Yeah, it's really it's really three prong first thing is I help them identify what is still certain. And what and I know that sounds odd, what is still certain is the fact that we're human beings, we have human needs, relationships matter. And those things don't change. I was doing an emotional intelligence webinar with a client yesterday for leaders. And we were talking about the fact that the leaders who have the the, the relationships that are not the best will have the hardest time with remote leadership. So relationships, caring, showing that you care, addressing someone's heart and spirit in mind, those things never change. You know, and so those human names you can be anchored to, with your family life and with your colleagues and friends. And so hold on to what matters because our values, what matters most to us that has that doesn't change, even with COVID.
JoAnn Corley-Schwarzkopf 3:00
On the practical side, you know, once that is, you know, taken into account, then it is, okay, now what do I need to keep in mind to stay connected to keep moving the ball forward. And so with my clients, I provide them a process and a roadmap. In fact, you know, in our EQ session yesterday, it was, I have something called a keep on track map. And literally, if you have a process, and you have a checklist in a map, it helps you stay focused, because we're all over the place with this integrated lifestyle many of our leaders have, because natural boundaries of driving, commuting, being on site, those are natural boundaries, they don't exist anymore. So now you have to create boundaries at home or in different locations. And so that takes commitment, but also a defined process and a plan. And so we work with just basically a roadmap, a roadmap that they can follow a checklist that they can use. So if you get off course the Get your roadmap and go Okay, now where was I? And that's a way to help them in a practical sense as well.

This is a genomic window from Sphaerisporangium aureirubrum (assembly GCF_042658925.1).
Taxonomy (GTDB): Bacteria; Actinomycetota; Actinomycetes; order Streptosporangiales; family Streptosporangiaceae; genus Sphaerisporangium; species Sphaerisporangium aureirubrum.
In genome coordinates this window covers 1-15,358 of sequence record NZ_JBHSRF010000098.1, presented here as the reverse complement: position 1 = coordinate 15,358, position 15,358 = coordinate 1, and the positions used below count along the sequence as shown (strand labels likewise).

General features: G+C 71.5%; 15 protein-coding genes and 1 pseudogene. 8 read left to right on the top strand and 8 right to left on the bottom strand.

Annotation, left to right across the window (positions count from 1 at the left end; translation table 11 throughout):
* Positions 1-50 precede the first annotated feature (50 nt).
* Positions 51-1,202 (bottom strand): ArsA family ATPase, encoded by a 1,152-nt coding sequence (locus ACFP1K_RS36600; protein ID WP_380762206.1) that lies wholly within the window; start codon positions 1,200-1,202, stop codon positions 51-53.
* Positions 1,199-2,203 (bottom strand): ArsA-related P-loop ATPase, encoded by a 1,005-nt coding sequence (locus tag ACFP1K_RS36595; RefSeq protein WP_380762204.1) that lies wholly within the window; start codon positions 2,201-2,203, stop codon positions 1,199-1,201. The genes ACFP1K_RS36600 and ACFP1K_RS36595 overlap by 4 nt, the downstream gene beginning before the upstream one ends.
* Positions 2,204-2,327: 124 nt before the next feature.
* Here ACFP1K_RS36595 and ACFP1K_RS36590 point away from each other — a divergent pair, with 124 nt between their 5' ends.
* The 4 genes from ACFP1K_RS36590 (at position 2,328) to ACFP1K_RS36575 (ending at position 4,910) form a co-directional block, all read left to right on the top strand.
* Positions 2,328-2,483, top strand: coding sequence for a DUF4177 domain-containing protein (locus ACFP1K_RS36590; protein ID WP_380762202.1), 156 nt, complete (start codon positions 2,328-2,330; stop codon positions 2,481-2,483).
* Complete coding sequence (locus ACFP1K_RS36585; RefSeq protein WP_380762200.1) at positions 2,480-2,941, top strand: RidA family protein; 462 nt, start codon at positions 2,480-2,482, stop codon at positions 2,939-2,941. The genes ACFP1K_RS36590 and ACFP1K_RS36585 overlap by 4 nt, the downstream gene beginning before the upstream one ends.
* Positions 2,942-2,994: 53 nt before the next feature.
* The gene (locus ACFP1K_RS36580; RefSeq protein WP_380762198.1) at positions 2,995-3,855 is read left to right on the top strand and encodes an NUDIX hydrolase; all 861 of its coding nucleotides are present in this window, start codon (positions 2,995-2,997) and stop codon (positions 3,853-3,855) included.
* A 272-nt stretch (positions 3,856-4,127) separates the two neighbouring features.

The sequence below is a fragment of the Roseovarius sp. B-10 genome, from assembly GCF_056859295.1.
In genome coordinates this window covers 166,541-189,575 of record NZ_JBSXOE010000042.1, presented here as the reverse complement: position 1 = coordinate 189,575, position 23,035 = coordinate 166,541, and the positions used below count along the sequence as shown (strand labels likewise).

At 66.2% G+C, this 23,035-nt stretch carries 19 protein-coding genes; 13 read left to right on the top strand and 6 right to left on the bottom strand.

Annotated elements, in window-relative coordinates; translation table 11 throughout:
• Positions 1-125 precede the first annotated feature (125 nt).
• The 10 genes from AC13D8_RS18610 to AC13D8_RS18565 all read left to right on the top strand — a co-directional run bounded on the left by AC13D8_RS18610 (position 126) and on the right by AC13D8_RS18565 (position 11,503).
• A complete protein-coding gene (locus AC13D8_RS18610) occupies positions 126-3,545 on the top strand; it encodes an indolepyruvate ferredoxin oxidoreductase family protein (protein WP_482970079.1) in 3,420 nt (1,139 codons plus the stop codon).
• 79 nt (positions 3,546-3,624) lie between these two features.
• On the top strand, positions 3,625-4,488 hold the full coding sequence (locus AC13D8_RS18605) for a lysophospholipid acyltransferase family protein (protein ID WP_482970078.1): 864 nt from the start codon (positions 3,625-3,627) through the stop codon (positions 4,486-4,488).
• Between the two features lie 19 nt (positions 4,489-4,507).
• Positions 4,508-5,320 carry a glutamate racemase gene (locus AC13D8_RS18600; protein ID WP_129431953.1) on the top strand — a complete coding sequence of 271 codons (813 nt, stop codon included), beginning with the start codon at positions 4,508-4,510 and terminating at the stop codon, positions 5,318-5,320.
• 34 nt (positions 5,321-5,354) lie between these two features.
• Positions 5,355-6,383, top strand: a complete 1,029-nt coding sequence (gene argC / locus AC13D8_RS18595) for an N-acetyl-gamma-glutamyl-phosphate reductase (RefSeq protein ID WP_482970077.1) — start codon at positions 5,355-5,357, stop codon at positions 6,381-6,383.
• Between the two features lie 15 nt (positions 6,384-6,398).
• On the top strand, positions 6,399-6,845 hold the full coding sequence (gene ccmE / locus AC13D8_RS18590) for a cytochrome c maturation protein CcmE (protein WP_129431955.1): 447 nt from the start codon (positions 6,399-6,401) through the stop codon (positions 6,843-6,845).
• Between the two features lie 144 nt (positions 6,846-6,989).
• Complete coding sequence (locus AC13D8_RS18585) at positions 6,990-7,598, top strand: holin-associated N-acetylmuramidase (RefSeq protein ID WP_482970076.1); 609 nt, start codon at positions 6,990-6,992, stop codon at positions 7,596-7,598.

John Ryan 4:04
I love that. So start with recognizing you're human, we all have needs, and that it's okay kind of something that eases the tension right from the get go. And not having to control everything, but just focus on the we'll get through this together. And to help us get through this together, we're going to create a roadmap so that if we get lost if we get pulled in a different direction that we can get back on that course as quickly as you possibly can.
JoAnn Corley-Schwarzkopf 4:28
Yeah, in fact, that roadmap and when my clients of the other day, one of the things I love about this roadmap is it keeps me focused. Like I keep having to like part of the roadmap, we use a very simple tool called the bullseye. Like literally, it's a bull's eye you use for a target. And so it's like now, so when I'm having a conversation with clients say now was this the yellow or is this in the red or is this in the blue? Just Oh yeah, that's really a red it's not really the yellow. So you know, once we identify the yellows, that's part of the roadmap to stay focused, stay on track, because there's so many Many things going on too. So using not only the plan, but also really tactical practical tools is really helpful. So,
John Ryan 5:08
you know, like any journey, there's going to be obstacles and things that we don't plan for on that roadmap. And it sounds like the bullseye strategy is going to help you get refocused on that. How does creativity come into place? I know you do a lot of work with Creative Leadership, and how does creativity come into play from a leadership perspective and overcoming those obstacles?
JoAnn Corley-Schwarzkopf 5:27